Samsung Group, was founded in 1938 by Byung-Chull Lee, a celebrated Korean entrepreneur. Lee started a small trading company with a $2,000 nest egg and 40 employees. He called it Samsung, which means ‘three stars’ in Korean. The company enjoyed moderate growth before the Communist invasion in 1950 forced Lee to abandon his operations in Seoul. Lee established a sugar refinery in 1953, a move that was criticized at the time because sugar could be easily obtained through American aid.
But for Lee, the act was important because it was the first manufacturing facility built in South Korea after the Korean War. From sugar, wool, and other commodity businesses, Lee moved into heavier manufacturing. The company prospered under Lee’s philosophy of making Samsung the leader in each industry he entered. In addition to the electronics division, which is the most profitable and successful one in the world, the company also has forayed into finance, chemicals, retail, and straight-up entertainment – all with great degrees of success.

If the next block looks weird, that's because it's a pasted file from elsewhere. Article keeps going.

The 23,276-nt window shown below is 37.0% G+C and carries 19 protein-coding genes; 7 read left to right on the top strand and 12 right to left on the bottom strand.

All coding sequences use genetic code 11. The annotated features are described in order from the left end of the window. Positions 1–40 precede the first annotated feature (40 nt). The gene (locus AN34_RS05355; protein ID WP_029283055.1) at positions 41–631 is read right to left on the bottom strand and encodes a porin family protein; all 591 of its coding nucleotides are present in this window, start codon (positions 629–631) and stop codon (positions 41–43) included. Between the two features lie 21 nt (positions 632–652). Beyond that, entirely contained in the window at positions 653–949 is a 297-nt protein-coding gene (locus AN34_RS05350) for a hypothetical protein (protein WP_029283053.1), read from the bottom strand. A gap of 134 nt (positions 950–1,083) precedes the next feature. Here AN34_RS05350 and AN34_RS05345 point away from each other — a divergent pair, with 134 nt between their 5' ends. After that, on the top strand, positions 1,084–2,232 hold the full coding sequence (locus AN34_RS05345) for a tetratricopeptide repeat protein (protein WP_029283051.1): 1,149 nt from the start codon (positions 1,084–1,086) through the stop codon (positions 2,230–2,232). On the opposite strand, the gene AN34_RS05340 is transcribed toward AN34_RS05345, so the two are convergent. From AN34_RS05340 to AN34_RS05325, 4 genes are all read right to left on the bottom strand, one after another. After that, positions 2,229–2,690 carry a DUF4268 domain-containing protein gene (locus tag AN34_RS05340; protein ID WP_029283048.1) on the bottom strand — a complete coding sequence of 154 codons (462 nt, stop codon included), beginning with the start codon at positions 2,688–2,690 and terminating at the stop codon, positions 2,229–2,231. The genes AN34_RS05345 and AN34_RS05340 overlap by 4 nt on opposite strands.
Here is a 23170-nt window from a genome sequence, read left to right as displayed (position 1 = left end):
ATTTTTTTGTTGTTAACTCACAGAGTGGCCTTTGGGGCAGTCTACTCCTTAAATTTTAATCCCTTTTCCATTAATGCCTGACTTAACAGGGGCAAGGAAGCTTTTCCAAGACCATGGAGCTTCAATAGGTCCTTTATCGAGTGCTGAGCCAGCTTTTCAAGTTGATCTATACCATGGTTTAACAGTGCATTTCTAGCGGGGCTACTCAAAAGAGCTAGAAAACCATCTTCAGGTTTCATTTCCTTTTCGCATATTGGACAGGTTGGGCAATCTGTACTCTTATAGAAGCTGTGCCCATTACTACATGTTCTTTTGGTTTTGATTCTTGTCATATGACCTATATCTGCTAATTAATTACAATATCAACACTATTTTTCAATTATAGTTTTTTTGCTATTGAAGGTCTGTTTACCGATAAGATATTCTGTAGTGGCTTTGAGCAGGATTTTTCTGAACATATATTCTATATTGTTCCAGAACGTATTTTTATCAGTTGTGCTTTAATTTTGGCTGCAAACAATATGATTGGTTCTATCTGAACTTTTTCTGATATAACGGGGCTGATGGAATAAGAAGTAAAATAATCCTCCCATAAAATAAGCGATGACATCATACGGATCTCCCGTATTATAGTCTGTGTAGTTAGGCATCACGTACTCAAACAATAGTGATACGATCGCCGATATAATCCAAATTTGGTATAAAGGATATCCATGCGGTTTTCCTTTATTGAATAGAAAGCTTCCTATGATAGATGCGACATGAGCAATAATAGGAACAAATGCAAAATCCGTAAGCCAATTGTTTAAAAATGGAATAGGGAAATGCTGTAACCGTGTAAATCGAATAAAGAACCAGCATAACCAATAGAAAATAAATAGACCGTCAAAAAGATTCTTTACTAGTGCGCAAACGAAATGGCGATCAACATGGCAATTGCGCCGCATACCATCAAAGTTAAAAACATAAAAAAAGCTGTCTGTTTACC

The company employs many of South Korea’s finest employees, including many with PHD level education. This is not surprising, seeing as the company’s assets total somewhere around $300 billion. The company has some of the most loyal employees around and many work every day – that means no holiday time off or weekends — both because they want to and it is expected. Samsung as A Learning Organization A learning organization have five component of knowledge management, there are : Culture and Trust; Knowledge Worker; Supporting Facilities;
Global Value Chain Analysis on Samsung Electronics February 2012 The Commercial Section of the Canadian Embassy in the Republic of Korea commissioned this report to the Korea Associates Business Consultancy Ltd. (www.kabcltd.com) Readers should take note that the Government of Canada does not guarantee the accuracy of any of the information contained in this report, nor does it necessarily ...